Church officials and employees are permitted, however, to instruct the faithful about the Church’s teaching on moral and social issues and to identify such issues as important current political topics. Care must be taken, however, not to identify any particular candidate’s views as preferable on such issues.
Individuals – whether pastors, officials or employees – may participate in political campaigns so long as they do so in their own name, on their own time and without the use of church resources or facilities.
A political candidate may appear at a church service or function with the following limitations:
- Any other candidate for the office or any other political party, which has nominated a candidate for the office, may not be denied the opportunity to appear at a subsequent service or function.
- No solicitation for funds for a candidate or endorsement of a candidate may be made by the church.
- The church may not indicate bias for or against a particular candidate. There should be no indication at the function of the church’s views on any issues being discussed, and no signs or banners displayed by the church in support of or in opposition to a candidate.
- The candidate should be instructed to cover a wide variety of issues of interest to the church members.
- Churches may also sponsor “Candidates’ Nights,” at which all candidates for a particular office or offices may be requested to attend in the presence of a church-invited audience.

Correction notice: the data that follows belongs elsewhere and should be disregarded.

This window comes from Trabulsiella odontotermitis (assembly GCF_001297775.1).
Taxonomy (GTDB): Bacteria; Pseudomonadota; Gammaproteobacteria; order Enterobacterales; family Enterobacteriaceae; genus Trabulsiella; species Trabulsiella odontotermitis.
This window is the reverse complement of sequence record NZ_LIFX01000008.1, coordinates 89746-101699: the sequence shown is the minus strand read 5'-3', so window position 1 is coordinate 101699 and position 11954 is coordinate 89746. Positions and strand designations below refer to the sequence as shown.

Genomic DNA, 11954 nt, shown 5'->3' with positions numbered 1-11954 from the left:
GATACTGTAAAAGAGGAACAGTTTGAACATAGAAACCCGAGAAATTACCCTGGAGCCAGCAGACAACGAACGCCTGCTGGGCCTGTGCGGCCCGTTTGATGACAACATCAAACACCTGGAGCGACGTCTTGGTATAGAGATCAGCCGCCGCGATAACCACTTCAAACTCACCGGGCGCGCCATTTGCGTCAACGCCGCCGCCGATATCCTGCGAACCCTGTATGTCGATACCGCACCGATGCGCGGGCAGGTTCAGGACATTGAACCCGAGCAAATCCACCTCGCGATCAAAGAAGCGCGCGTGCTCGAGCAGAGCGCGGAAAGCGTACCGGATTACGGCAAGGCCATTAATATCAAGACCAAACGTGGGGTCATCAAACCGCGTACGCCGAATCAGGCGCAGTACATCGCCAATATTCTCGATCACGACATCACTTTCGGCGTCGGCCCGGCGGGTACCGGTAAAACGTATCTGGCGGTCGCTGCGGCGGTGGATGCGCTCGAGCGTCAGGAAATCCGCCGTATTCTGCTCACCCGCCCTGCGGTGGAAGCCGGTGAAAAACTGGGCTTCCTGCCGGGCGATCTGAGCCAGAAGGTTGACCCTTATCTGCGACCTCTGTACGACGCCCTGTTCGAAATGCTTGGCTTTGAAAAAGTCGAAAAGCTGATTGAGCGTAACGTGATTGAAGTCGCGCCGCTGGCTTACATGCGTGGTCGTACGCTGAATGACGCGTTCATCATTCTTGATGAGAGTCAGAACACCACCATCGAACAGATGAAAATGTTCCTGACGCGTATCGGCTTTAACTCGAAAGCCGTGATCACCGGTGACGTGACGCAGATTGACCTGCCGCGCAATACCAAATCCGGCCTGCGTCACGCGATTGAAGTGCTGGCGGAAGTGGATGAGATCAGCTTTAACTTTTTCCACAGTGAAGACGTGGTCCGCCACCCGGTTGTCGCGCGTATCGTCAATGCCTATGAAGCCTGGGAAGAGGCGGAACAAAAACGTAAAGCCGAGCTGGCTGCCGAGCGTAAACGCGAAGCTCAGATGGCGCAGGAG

A church may allow political candidates or political committees to have meetings or use the facilities of the church on the same basis that it permits civic groups or other non-church organizations to do so. If such organizations are required to pay some rent for using the church property, the political candidate should be charged on the same basis. No favoritism should be shown among candidates in making the facilities available, although some restrictions may be placed on the number attending and on the groups solicited for attendance.
Political signs should not be placed on property owned by Catholic organizations or rented by Catholic organizations for official business. Church halls or schools that are employed as polling places on election day may permit limited campaign leafleting and/or signage according to local election rules but those activities should not be attributed to the Catholic parish or organization.